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5



Carsten Ringsing
01-07-2013 10:13pm
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So sad
It is easy to sit in Britain and form opinions on matters far away. It does however look like there is no obvious solution in the cards why military intervention is 1000 times better that civil unrest. Everybody (I am sure) inside Egypt as outside wants the Egyptians to establish the well-deserved democracy, but to process towards it MUST be safe for everybody involved. I sincerely hope a solution can be reached within the 48 hours, but if not I agree it's best to let the military forces take control for a while. FOR A WHILE, AND NOT FOR 30 YEARS !!
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4



Ray Comfort
01-07-2013 09:56pm
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saving lives
It may not be in democracies best interest for the military to stand in, but it will save lives and if all goes well, the Egyptians will get a second choice at the polls.
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3



Ray Comfort
01-07-2013 09:56pm
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saving lives
It may not be in democracies best interest for the military to stand in, but it will save lives and if all goes well, the Egyptians will get a second choice at the polls.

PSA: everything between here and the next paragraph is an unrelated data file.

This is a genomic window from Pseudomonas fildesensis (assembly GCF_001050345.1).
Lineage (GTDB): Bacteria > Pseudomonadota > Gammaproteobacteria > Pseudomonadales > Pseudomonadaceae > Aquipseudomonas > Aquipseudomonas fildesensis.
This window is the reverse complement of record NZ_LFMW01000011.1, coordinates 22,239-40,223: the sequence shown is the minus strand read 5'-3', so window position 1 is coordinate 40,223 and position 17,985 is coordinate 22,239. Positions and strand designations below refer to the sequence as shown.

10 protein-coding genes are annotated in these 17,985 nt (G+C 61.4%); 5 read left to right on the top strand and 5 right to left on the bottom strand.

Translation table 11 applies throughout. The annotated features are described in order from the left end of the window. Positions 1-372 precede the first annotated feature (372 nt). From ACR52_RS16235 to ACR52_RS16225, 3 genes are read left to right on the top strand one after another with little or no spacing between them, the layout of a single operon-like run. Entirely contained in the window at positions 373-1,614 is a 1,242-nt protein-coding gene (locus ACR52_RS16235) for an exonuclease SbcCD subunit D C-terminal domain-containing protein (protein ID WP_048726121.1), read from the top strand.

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2



Ajibola Hasan/Nigeria
01-07-2013 07:14pm
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12+
Back to Mubarak Era
All the oppositions and Mubarak aliens in the Military have reached consensus to take power from legitimacy democratic regime.
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Ray Comfort
01-07-2013 09:59pm
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legitimacy
Right.......not
Guest
01-07-2013 09:49pm
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elected in a RIGGED election, yes
The people who cast the votes decide nothing. The people who count the votes decide everything. (J. Stalin)
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expat
01-07-2013 06:35pm
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any chance...
sorry to break away from the "big" news* smile* but is there any chance in the world the middle eastern states will for one time fit their highest ranks of soldiers with decent uniforms? or are the bellies always to big to suit a regular outfit? the cap is also funny,but ok... coming to the serious point,the guy is training his eye vision just as mubharak before,the view of the eagle*smile*,over the issue above,no direct eye contact...one should be careful with this form of ego and dont forget,ALL were crying untill tantawi gave up